Phonological markers of information structure: an fMRI study
Research output: Contribution to journal › Article › Academic › peer-review
In this fMRI study we investigate the neural correlates of information structure integration during sentence comprehension in Dutch. We looked into how prosodic cues (pitch accents) that signal the information status of constituents to the listener (new information) are combined with other types of information during the unification process. The difficulty of unifying the prosodic cues into overall sentence meaning was manipulated by constructing sentences in which the pitch accent did (focus-accent agreement), and sentences in which the pitch accent did not (focus-accent disagreement) match the expectations for focus constituents of the sentence. In case of a mismatch, the load on unification processes increases. Our results show two anatomically distinct effects of focus-accent disagreement, one located in the posterior left inferior frontal gyrus (LIFG, BA6/44), and one in the more anterior-ventral LIFG (BA 47/45). Our results confirm that information structure is taken into account during unification, and imply an important role for the LIFG in unification processes, in line with previous fMRI studies.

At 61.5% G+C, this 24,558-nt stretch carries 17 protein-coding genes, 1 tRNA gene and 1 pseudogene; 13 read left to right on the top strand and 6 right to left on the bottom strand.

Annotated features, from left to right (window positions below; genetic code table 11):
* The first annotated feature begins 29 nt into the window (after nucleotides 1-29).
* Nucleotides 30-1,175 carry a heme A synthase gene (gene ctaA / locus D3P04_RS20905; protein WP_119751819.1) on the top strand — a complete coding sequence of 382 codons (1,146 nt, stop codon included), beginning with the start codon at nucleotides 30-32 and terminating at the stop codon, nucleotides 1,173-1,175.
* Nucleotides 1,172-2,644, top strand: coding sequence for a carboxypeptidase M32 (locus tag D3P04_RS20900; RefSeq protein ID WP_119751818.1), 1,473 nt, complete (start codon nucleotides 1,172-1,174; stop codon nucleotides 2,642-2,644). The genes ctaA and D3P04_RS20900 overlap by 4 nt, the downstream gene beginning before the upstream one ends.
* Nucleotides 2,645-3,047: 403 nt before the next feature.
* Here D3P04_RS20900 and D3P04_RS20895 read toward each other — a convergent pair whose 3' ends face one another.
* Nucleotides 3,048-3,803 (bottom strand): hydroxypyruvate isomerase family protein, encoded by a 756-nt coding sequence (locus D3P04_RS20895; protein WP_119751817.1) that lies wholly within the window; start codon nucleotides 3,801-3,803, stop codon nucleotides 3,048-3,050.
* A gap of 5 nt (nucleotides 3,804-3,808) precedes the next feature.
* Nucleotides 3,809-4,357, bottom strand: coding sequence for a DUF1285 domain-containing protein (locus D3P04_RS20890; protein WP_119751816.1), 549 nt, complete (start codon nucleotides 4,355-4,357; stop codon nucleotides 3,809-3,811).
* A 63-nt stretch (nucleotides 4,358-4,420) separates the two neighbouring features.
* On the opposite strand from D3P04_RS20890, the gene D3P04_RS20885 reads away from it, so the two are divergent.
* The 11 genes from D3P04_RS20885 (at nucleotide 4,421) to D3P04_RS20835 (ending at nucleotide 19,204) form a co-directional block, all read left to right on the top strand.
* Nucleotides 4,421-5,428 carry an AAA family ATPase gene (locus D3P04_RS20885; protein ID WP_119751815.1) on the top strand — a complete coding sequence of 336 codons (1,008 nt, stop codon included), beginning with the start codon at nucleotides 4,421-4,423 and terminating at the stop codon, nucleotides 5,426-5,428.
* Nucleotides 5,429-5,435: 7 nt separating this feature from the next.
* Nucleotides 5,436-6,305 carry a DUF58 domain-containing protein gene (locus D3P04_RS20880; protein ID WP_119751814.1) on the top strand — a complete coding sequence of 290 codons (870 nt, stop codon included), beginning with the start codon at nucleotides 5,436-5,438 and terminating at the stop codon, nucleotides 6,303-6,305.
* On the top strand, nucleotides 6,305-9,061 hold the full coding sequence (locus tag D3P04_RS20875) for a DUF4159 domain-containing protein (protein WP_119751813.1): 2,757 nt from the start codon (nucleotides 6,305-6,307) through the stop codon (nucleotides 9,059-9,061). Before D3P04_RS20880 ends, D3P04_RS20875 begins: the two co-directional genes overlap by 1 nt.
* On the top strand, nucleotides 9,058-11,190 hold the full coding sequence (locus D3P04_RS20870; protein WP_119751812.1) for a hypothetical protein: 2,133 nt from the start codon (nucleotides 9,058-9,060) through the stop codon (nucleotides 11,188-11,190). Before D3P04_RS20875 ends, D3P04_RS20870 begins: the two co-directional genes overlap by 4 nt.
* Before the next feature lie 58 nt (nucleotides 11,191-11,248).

- Adult, Brain, Brain Mapping, Comprehension, Female, Humans, Magnetic Resonance Imaging, Male, Middle Aged, Semantics, Speech Perception, Young Adult